Pruitt’s predecessor, Gina McCarthy, had what was known as “door-to-door” protection — essentially from her residence each morning until she returned at night, according to Liz Purchia, a communications director at the EPA in the Obama administration. She said security officers typically would leave McCarthy once she was at her office. Previous EPA administrators have had similar arrangements.
On a handful of international trips, McCarthy did receive 24/7 protection, depending on the threat level of a country, as determined by the State Department, Purchia said. But that was the exception rather than the rule. And if McCarthy was in Washington over the weekend, her security detail would not be with her unless she had an official event.
So why the need for additional resources to protect Pruitt around the clock?
That remains unclear. The EPA did not immediately offer comment Wednesday about the reasoning behind the request. It also remains unclear whether Pruitt himself sought the full-time security detail.
Myron Ebell, who led the EPA transition for the Trump administration but has since returned to his role at the Competitive Enterprise Institute, told E&E News this year that it would make sense for Pruitt to receive increased protection.
“I think it’s prudent given the continuing activities by the left to foment hatred and the reported hostility within the agency from some unprofessional activists,” Ebell said at the time.
Pruitt undoubtedly has been a polarizing pick to lead the EPA, given his legal attacks on the agency during the Obama years. His confirmation has triggered public protest from activists and environmental groups, but broad praise from Republicans on Capitol Hill and from the fossil-fuel industry, which has long fought what it called burdensome and costly regulations under Obama. Pruitt’s arrival also has stirred unease among many agency employees, who fear that he is presiding over a major dismantling of the EPA.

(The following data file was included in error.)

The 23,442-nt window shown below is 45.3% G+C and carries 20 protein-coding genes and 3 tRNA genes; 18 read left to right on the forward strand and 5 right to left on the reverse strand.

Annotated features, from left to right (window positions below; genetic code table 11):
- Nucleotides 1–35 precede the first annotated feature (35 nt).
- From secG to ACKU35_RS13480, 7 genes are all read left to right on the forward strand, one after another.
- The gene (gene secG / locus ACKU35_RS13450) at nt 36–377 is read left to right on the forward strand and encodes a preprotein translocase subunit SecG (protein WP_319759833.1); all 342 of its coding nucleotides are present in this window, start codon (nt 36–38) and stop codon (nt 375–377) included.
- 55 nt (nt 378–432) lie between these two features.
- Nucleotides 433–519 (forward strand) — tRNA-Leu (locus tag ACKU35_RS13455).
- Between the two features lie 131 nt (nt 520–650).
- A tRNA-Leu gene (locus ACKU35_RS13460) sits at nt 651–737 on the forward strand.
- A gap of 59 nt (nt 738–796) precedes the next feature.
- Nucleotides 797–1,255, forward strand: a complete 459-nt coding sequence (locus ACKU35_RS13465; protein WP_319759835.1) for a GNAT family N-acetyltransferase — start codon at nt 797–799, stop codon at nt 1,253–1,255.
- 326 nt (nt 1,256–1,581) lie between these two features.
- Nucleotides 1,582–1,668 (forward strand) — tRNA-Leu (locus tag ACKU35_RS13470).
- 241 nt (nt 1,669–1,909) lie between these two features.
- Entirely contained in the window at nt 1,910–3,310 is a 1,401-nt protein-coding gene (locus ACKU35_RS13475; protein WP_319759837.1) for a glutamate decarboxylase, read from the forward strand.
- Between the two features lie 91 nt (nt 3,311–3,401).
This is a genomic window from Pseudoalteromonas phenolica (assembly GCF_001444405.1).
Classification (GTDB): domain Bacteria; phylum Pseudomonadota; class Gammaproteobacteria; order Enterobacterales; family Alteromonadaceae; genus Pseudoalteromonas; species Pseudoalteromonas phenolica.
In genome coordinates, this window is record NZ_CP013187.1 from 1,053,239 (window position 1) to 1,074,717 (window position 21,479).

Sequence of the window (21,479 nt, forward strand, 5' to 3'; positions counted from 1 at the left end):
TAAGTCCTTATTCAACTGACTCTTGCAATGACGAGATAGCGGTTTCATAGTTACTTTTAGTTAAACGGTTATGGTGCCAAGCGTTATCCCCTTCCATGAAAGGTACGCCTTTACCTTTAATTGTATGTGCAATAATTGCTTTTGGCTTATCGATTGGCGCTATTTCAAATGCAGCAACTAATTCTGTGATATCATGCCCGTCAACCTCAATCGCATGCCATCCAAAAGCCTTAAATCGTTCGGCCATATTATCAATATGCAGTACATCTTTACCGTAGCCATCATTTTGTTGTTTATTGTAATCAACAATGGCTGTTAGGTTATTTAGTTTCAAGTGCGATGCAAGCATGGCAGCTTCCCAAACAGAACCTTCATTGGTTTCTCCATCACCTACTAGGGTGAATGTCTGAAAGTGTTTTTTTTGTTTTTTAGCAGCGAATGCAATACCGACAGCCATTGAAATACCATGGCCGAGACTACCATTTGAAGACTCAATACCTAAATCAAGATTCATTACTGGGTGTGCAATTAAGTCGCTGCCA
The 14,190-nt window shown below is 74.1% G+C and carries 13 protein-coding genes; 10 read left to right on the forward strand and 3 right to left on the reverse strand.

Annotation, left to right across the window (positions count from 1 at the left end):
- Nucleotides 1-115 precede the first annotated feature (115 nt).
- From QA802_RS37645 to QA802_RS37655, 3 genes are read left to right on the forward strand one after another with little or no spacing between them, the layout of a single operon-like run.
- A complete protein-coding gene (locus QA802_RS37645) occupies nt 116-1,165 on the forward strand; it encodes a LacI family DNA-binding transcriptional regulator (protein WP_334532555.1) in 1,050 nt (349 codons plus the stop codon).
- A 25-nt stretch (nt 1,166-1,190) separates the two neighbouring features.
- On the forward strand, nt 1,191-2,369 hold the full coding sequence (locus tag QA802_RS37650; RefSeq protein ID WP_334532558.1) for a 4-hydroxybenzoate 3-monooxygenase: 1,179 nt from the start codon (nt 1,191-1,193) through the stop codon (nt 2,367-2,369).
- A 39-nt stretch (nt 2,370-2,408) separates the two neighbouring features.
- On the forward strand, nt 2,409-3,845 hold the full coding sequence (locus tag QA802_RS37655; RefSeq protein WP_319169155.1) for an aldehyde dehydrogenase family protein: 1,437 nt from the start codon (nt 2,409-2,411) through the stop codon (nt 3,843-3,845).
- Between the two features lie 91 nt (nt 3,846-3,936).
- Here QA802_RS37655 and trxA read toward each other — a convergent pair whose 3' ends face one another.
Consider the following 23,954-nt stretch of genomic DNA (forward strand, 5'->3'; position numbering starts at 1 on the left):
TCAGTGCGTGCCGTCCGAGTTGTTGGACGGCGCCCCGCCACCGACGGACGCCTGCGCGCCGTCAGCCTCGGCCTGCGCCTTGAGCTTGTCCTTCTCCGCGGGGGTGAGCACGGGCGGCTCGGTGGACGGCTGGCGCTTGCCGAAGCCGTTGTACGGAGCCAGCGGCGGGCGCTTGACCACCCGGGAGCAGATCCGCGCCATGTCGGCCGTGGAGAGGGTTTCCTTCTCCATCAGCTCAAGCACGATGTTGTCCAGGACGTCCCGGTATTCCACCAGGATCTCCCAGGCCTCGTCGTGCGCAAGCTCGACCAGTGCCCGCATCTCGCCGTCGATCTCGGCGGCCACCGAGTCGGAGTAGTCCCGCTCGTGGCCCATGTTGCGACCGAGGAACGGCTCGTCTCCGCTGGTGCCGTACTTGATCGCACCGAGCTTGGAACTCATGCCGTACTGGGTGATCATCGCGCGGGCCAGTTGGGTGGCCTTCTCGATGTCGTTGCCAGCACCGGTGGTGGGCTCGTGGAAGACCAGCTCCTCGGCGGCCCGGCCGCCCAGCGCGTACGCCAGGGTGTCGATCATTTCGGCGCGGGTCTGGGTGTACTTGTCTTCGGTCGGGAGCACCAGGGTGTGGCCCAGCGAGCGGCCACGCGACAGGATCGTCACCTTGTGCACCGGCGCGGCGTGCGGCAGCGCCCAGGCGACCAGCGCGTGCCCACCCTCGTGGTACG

Still, agency officials have so far not explained what security threats, if any, prompted the request for additional security.
Pruitt is hardly the only cabinet-level official to have some sort of security detail. Secretaries of the Treasury, State Department, Defense Department and others have long received protection, for example. But the Trump era has ushered in unprecedented security requests beyond just the EPA.
Federal marshals are protecting Education Secretary Betsy DeVos at a cost to her agency of nearly $8 million over nearly eight months, according to the U.S. Marshals Service.
The Education Department recently agreed to reimburse federal marshals $7.78 million for their services protecting DeVos from mid-February to the end of September — an average of about $1 million per month — a spokeswoman for the U.S. Marshals Service recently told The Post. Marshals will continue providing security for DeVos for the next four years, or until either agency decides to terminate the arrangement, under an agreement signed recently.